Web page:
July 8 down the years
Unrepentant Lions win the Battle of Brisbane
Jeremy Guscott goes over for the Lions during their 19-12 win in 1989 © Getty Images

Gavin Hastings and Jerry Guscott scored late tries as the Lions beat Australia 19-12 in Brisbane to level their three-Test series. But it was a fairly brutal match punctuated by punching and kicking and in the first half Cardiff prop David Young was fortunate not to be sent off for stamping on Steve Cutler, an incident which triggered a mass brawl which last for almost two minutes. Both teams closed ranks in the post-game media conferences but Australia's coach Bob Dwyer said; "We're ready for anything." Lions skipper Finlay Calder admitted: "We got stuck in. It's a contact sport first and last. If you're commited you win the ball, if you stand off you're lost."

Another feisty encounter as the Lions eased to a 25-3 win against Taranaki at New Plymouth. In sunshine and in front of a crowd of 20,000, both teams regularly clashed and a number of players were warned by the referee without much effect. Ken Jones and Bleddyn Williams, the Welsh three-quarters, each scored a brace of tries.

RFU president and former Lion Stanley Couchman called for life bans on violent players at the RFU AGM. "the time for talking has passed," he said. "For persistent offenders no penalty is too severe and he should be removed from rugby altogether. He is a danger to the game and a danger to himself."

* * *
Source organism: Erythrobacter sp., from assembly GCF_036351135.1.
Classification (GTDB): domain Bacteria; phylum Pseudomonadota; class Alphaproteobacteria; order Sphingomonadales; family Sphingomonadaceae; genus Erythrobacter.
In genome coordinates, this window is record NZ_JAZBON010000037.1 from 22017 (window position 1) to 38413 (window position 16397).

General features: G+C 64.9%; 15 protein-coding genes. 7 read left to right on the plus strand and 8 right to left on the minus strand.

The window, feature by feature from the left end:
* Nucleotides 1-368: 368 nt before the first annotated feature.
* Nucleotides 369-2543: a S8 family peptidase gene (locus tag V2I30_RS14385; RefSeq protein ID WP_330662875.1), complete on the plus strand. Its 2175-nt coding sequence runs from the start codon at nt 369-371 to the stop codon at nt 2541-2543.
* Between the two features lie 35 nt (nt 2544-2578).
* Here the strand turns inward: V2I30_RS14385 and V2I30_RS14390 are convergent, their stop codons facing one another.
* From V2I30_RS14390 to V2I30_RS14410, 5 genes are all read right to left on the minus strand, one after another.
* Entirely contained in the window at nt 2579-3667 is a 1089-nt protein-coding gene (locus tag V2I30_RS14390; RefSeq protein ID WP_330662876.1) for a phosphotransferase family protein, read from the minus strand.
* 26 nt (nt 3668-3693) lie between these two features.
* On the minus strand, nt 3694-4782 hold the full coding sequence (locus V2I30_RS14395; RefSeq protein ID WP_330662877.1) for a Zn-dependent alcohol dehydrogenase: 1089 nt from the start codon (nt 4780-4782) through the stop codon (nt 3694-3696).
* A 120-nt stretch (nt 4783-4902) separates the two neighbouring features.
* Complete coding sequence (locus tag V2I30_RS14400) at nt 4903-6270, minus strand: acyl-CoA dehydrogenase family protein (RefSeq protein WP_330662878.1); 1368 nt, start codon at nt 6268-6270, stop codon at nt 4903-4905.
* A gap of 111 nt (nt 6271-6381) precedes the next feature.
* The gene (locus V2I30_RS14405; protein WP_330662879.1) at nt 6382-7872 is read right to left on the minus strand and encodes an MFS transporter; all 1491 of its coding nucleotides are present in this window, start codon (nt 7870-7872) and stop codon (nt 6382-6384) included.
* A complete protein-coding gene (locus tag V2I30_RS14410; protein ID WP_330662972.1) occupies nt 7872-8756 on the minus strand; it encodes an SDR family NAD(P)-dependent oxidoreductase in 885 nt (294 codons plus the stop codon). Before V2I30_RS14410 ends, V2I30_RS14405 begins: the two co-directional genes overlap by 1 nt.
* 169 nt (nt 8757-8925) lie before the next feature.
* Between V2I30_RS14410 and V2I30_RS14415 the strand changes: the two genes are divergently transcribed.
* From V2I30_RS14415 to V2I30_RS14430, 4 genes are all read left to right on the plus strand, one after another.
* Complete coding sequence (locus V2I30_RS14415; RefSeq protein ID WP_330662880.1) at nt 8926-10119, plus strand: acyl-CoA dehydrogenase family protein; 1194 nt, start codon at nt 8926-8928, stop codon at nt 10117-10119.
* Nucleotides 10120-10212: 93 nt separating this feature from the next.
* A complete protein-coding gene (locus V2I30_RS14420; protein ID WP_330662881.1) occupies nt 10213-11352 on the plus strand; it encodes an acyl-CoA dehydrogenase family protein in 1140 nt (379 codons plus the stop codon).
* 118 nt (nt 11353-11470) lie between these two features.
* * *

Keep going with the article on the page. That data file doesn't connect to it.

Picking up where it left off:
The Lions were so beset by injuries that Welsh back-rower John Faull had to play on the wing. He made a good fist of the emergency, however, scoring a try in the tourists' 21-11 win against a Combined XV at Timaru. But the scoreline flattered the visitors who only led 3-0 at the break, and it was only at the line-out where their superiority really counted.

Welsh sprinter Johnnie 'Bach' Williams grabbed a brace of tries for the Anglo-Welsh in their 12-3 victory over Manawatu/Horowhenua at Palmerston North. Williams, who finished the tour as the leading points scorer, was killed in the early days of the Battle of the Somme in 1916 while serving with the 38th (Welsh) Infantry Division.

The first meeting of South Africa and Australia took place at Newlands in Cape Town and was on by the home side 17-3. The Australians left home in mid May for the marathon five-Test series and did not return home until late September - and it's worth remembering these were all amateur players. Four of South Africa's all-time greats - Danie Craven (try); Gerry Brand (penalty and conversion), Bennie Osler (try) and Ferdie Bergh (two tries) shared the points in the win.

France broke new ground playing on New Zealand soil for the first time. Their tour opened with a 29-11 win against a Combined XV at Nelson. The tour came before any of the home nations had visited New Zealand.

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